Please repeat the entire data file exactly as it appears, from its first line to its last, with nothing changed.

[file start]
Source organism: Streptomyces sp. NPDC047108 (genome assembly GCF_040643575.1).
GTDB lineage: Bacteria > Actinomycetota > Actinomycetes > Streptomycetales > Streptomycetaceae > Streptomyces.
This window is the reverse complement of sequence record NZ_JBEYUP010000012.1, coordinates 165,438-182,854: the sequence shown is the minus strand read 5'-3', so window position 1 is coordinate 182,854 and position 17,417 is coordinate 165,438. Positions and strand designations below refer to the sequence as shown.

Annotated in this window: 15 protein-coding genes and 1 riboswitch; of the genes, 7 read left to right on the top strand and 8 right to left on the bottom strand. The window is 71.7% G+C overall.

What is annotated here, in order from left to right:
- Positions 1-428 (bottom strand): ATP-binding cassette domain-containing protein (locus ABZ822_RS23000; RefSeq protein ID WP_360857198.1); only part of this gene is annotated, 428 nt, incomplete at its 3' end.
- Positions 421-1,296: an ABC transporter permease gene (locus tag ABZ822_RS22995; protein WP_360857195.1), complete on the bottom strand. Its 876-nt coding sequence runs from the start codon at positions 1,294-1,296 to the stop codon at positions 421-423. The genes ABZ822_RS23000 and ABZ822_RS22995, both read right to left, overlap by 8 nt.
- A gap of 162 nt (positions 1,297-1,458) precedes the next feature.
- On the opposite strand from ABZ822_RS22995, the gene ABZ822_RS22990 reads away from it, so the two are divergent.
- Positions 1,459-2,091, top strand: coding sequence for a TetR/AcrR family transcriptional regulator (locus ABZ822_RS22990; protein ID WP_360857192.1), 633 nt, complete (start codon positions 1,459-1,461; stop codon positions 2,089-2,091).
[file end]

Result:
Source organism: Streptomyces sp. NPDC047108 (genome assembly GCF_040643575.1).
GTDB lineage: Bacteria > Actinomycetota > Actinomycetes > Streptomycetales > Streptomycetaceae > Streptomyces.
This window is the reverse complement of sequence record NZ_JBEYUP010000012.1, coordinates 165,438-182,854: the sequence shown is the minus strand read 5'-3', so window position 1 is coordinate 182,854 and position 17,417 is coordinate 165,438. Positions and strand designations below refer to the sequence as shown.

Annotated in this window: 15 protein-coding genes and 1 riboswitch; of the genes, 7 read left to right on the top strand and 8 right to left on the bottom strand. The window is 71.7% G+C overall.

What is annotated here, in order from left to right:
- Positions 1-428 (bottom strand): ATP-binding cassette domain-containing protein (locus ABZ822_RS23000; RefSeq protein ID WP_360857198.1); only part of this gene is annotated, 428 nt, incomplete at its 3' end.
- Positions 421-1,296: an ABC transporter permease gene (locus tag ABZ822_RS22995; protein WP_360857195.1), complete on the bottom strand. Its 876-nt coding sequence runs from the start codon at positions 1,294-1,296 to the stop codon at positions 421-423. The genes ABZ822_RS23000 and ABZ822_RS22995, both read right to left, overlap by 8 nt.
- A gap of 162 nt (positions 1,297-1,458) precedes the next feature.
- On the opposite strand from ABZ822_RS22995, the gene ABZ822_RS22990 reads away from it, so the two are divergent.
- Positions 1,459-2,091, top strand: coding sequence for a TetR/AcrR family transcriptional regulator (locus ABZ822_RS22990; protein ID WP_360857192.1), 633 nt, complete (start codon positions 1,459-1,461; stop codon positions 2,089-2,091).